POLICE have been blamed for not running enough background checks that could have prevented a woman’s murder.

Robert Trigg had a history of domestic violence, known to the police, but was still able to kill Susan Nicholson in her Worthing home in 2011.

The 51-year-old chef told police he had fallen asleep on the sofa in Rowlands Road and woke to find he had “rolled” on top of his girlfriend and suffocated her.

When Miss Nicholson’s parents, Peter and Elizabeth Skelton, launched an investigation into their daughter’s “accidental” death, they found another of Trigg’s girlfriend’s, Caroline Devlin, 35, had died of “natural causes” five years before.

In 2017, Trigg was sentenced to a minimum of 25 years for the murder of Miss Nicholson and the manslaughter of Miss Devlin.

The High Court overturned the verdict of Miss Nicholson’s original inquest and ordered a fresh enquiry. A pre-inquest review was launched this week.

Heather Williams, representing the family, told the court the police had missed “many opportunities” to investigate Trigg, which could have prevented the murder.

She told the court: “If the police had checked Trigg on their databases then bells should have been ringing. Susan wasn’t killed out of the blue.”

Ms Williams said Sussex Police knew Trigg had been cautioned for beating another former girlfriend “to a pulp” in 2003.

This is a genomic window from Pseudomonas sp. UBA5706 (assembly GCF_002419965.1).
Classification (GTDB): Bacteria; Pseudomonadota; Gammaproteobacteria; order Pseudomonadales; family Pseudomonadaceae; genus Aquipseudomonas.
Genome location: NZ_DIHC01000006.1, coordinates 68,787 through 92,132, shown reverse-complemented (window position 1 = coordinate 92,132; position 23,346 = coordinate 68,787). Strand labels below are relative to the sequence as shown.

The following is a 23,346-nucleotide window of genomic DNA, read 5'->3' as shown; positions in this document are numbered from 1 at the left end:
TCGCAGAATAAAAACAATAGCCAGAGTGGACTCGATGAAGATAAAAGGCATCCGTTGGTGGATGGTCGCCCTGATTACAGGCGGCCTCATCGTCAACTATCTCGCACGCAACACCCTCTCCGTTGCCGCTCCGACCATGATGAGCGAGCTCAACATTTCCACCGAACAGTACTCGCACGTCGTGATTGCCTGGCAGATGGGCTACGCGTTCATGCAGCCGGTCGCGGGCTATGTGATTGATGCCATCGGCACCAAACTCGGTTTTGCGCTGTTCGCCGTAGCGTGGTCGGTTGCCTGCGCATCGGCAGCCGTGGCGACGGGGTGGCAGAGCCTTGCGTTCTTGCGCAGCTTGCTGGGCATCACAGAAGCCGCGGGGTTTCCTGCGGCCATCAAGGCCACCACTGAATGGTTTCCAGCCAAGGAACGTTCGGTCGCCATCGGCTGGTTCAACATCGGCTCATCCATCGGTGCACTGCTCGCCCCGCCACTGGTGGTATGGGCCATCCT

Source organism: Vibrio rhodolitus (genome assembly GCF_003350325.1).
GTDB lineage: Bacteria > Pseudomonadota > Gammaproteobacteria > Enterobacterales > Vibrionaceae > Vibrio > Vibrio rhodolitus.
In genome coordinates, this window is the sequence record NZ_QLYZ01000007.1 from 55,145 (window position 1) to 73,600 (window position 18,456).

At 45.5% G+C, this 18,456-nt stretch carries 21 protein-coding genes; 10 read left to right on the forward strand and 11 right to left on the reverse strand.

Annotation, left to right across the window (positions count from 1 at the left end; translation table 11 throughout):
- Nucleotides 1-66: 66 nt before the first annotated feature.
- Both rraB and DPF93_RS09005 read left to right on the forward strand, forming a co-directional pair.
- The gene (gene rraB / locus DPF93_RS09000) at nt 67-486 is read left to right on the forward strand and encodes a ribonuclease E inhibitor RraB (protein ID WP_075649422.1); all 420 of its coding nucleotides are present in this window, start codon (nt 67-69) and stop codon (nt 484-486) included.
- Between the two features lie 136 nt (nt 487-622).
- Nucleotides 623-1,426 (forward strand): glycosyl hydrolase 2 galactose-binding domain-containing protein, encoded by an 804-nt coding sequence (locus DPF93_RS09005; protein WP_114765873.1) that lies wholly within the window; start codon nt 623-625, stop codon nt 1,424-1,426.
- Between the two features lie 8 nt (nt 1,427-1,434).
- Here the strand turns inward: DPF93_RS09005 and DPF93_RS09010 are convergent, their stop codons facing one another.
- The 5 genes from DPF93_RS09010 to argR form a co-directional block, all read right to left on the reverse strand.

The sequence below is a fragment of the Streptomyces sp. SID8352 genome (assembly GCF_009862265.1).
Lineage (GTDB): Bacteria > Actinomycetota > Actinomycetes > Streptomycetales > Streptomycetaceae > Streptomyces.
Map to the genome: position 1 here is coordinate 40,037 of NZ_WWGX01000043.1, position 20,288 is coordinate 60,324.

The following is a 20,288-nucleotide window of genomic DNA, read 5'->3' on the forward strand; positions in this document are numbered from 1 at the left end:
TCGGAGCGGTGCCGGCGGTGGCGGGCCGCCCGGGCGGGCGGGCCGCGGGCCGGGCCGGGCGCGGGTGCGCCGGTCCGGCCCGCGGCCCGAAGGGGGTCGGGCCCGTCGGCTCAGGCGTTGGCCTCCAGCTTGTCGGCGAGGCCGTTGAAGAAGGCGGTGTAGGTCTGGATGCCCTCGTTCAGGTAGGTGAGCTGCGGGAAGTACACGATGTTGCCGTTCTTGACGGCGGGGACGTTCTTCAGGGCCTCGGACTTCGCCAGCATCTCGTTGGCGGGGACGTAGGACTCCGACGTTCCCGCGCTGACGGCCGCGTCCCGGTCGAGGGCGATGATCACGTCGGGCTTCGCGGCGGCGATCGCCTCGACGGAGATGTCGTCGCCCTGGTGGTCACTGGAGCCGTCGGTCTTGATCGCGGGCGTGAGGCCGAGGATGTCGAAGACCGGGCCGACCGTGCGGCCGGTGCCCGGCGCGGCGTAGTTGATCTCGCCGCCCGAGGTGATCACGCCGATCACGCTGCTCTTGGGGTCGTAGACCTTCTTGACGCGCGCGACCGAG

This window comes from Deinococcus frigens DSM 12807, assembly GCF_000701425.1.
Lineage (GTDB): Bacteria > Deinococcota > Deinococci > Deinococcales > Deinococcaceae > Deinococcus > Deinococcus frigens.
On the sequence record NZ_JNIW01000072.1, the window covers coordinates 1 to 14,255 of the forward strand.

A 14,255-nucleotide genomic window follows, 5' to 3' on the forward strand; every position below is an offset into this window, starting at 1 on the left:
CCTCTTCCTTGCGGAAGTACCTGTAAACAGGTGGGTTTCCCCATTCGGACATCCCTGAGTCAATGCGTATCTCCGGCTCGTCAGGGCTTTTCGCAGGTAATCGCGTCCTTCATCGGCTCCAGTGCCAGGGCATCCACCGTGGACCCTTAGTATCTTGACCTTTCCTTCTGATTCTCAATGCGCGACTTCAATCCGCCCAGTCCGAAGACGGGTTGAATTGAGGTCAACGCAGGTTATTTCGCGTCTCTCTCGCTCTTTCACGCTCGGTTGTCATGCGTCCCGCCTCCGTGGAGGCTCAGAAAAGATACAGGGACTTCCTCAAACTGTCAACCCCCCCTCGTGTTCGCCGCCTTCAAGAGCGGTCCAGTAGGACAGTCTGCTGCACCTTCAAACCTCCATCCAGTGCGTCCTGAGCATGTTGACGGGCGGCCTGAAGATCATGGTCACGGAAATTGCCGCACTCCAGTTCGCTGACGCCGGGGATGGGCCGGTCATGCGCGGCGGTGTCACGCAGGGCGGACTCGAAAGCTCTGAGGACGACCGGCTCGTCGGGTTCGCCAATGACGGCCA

She said: “Police knew about the battery. There was a pattern emerging and it seemed that no one joined the dots.” The inquest heard a previous lover had described Trigg as “violent and delusional” while another said he had threatened to kill her.

A neighbour also said she saw physical evidence of the beating due to the wounds on Miss Nicholson’s body and police had been called round to her home on six occasions.

Only a couple of days before she was killed, the police cautioned Trigg for punching his girlfriend in the face.

Ms Williams said the post-mortem carried out was a “significant failure worthy of explanation”.

She said all the suspicious circumstances surrounding the death – including Miss Nicholson’s position when she was found, Trigg’s failure to call an ambulance, and his inability to account for the night before – should have triggered “major concern” and a Home Office forensic post-mortem.

She told the court that a more thorough pathologist account would have shown up the damage to the bottom of the skull and ruled out “accidental” death straight away.

The case is being independently reviewed by Thames Valley Police.

Gilly Jones, lawyer for Sussex Police, said: “The police had a body that had been examined and we were told there were no suspicious circumstances nor reports of assault at the time.

“There was no obvious cause of death.”

Despite Sussex Police releasing its officers from the investigation, Ms Jones told the court “missed opportunities” had been acknowledged and things could have been done better.

The inquest was adjourned until May 8.

Coroner Penelope Schofield and Mr and Mrs Skelton will be looking at a revised report from Thames Valley Police.